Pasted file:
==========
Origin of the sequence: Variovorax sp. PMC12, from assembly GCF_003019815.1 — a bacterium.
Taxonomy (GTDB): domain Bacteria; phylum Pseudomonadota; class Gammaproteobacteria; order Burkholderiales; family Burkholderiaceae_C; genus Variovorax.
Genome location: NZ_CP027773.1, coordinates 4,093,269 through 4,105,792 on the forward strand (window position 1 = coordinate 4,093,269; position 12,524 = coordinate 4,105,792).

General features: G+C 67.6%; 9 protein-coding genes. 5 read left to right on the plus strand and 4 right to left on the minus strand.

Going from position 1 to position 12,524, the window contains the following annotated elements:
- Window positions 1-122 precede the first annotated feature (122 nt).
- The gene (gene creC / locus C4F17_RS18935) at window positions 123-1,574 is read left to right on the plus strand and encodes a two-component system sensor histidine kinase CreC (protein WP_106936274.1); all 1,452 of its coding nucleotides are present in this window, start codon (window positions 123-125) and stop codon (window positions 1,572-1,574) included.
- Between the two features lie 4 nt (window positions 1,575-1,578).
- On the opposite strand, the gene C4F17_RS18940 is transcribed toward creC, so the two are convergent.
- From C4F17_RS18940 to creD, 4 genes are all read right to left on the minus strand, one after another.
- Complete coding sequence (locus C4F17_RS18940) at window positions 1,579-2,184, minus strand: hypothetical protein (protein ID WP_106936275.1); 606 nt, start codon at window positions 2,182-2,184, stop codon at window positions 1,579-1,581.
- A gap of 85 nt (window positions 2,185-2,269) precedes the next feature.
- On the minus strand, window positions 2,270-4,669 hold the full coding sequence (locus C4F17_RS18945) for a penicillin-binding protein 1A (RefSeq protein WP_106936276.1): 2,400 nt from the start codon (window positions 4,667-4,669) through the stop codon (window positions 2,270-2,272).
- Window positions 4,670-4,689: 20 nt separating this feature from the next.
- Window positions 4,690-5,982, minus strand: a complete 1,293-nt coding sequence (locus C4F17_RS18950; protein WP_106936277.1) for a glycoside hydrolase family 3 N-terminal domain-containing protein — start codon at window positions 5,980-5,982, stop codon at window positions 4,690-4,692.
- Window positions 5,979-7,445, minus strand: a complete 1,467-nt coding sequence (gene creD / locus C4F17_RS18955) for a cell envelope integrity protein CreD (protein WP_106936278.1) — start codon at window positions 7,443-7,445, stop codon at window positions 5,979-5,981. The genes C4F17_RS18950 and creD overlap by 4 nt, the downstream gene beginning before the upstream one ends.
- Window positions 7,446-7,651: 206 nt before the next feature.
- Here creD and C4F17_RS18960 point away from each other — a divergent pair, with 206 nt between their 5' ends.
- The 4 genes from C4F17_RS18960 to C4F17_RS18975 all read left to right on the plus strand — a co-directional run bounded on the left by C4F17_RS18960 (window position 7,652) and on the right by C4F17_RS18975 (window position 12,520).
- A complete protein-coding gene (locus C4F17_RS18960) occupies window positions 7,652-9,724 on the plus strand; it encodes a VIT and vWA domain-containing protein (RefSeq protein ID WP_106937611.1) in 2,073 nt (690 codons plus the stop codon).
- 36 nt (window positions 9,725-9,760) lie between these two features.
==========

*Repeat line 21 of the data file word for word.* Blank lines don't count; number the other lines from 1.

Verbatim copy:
- 36 nt (window positions 9,725-9,760) lie between these two features.